Archives for March 2011

diversity1

The US workforce is becoming more and more diverse. By 2020, the Census Bureau projects, 42% of California’s population will be of Hispanic origin. Asians will constitute 18% and white non-Hispanics will constitute only 1/3 of California’s 2020 population. Diversity of age within our workplaces will be even more divergent. Add to that diversity of social status, education, geography, and factors such as personality style and thinking styles, and the global business world becomes very complex.
What impact does increased diversity have on workforce productivity and business success? The answer to that question depends upon how well your organization leverages diversity and nurtures an environment of inclusion to ignite high performance outcomes. That’s a mouth full, so let’s dissect it.

Diversity for diversity’s sake won’t result in improved organizational performance. That’s why affirmative action programs, without cultural change, do not work. Only when an environment of mutual trust, respect and appreciation exist intrinsically within the organization will diversity initiatives result in positive business outcomes. When team members value the diversity of each other’s ideas, talents, and experiences and leverage that diversity to find customer-centered solutions, the organization thrives. On the other hand, when diversity fuels negative feelings and exclusion, the organization is choked by decreased communication, energy, morale, and productivity.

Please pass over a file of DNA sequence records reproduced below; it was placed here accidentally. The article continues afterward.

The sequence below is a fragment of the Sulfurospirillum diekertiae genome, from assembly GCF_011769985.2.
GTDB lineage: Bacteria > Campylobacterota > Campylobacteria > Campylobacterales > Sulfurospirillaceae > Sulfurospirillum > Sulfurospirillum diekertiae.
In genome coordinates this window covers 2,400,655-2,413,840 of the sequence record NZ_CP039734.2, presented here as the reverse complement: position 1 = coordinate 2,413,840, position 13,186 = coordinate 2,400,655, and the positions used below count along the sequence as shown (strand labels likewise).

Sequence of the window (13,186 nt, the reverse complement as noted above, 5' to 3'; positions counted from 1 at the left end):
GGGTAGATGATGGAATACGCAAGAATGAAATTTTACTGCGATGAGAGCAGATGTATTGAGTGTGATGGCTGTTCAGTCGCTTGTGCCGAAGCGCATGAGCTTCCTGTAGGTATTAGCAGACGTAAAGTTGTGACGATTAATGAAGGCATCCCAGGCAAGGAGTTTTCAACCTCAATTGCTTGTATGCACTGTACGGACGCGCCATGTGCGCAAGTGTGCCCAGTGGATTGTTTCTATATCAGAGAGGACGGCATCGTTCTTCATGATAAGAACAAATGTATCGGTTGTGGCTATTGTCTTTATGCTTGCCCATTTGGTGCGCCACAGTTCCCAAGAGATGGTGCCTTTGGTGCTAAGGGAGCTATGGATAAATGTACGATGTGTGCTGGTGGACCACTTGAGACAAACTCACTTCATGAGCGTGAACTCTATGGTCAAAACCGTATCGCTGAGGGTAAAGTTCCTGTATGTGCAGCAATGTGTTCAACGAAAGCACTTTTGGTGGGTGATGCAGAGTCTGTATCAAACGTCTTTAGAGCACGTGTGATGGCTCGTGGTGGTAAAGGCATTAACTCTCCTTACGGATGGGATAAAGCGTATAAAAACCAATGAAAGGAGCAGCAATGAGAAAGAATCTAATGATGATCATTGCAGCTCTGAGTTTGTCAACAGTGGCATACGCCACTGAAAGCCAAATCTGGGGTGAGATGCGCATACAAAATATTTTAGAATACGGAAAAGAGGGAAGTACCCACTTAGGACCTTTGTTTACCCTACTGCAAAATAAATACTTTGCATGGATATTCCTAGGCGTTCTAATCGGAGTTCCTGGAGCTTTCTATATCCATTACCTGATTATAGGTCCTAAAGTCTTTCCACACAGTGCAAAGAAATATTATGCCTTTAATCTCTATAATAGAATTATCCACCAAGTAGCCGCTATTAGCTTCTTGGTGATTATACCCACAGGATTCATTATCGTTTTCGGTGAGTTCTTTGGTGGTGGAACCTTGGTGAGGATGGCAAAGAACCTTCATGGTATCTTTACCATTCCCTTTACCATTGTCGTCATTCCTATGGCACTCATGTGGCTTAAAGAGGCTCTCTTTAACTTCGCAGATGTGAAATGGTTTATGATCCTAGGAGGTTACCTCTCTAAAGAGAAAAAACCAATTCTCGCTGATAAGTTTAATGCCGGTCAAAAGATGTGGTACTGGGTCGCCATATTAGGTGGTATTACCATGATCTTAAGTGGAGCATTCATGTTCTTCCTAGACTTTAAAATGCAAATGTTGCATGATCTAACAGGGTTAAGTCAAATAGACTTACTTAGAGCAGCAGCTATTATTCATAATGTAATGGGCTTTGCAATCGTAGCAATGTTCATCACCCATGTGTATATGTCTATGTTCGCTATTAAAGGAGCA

In his book the “Medici Effect: Breakthrough Insights at the Intersection of Ideas, Concepts, and Cultures” Frans Johannson illustrates that some of the most innovative and breakthrough thinking in history occurred when talented people across many disciplines and cultures were assembled in one location and encouraged to cross-pollinate ideas. This kind of diversity, enveloped within an environment of inclusion,
birthed the fifteenth century Renaissance in Italy. The very same environment can energize creativity and innovation in your organization.

In order for 21st century organizations to leverage “Renaissance” innovation and creativity, some key foundational ingredients need to be activated. These include:

• Recruitment practices that expand outreach across diverse pools of candidates, both inside and outside of the organization’s industry.
• Leadership emphasis on embracing diversity and inclusion, in addition to recruiting and hiring diverse candidates.
• Development activities and experiences that position diverse candidates for future growth opportunities.
• Training initiatives that develop skill in managing diverse relationships, including, but not limited to, the traditional affirmative action categories of ethnicity, age, gender, etc.
• Workplaces that purposefully mine diversity of background, experiences and attributes to maximize business outcomes.

Building the right infrastructure for diversity and inclusion is the bedrock for serving your evolving customer base and expanding customer market. Innovation and creativity within your organization cannot thrive without the cultural, relational, operational and strategic skill base that allows individuals and teams to bring their full potential to servicing customer needs. In a world of globalization and customization, workplace diversity and inclusion are no longer a luxury, they’re an imperative!

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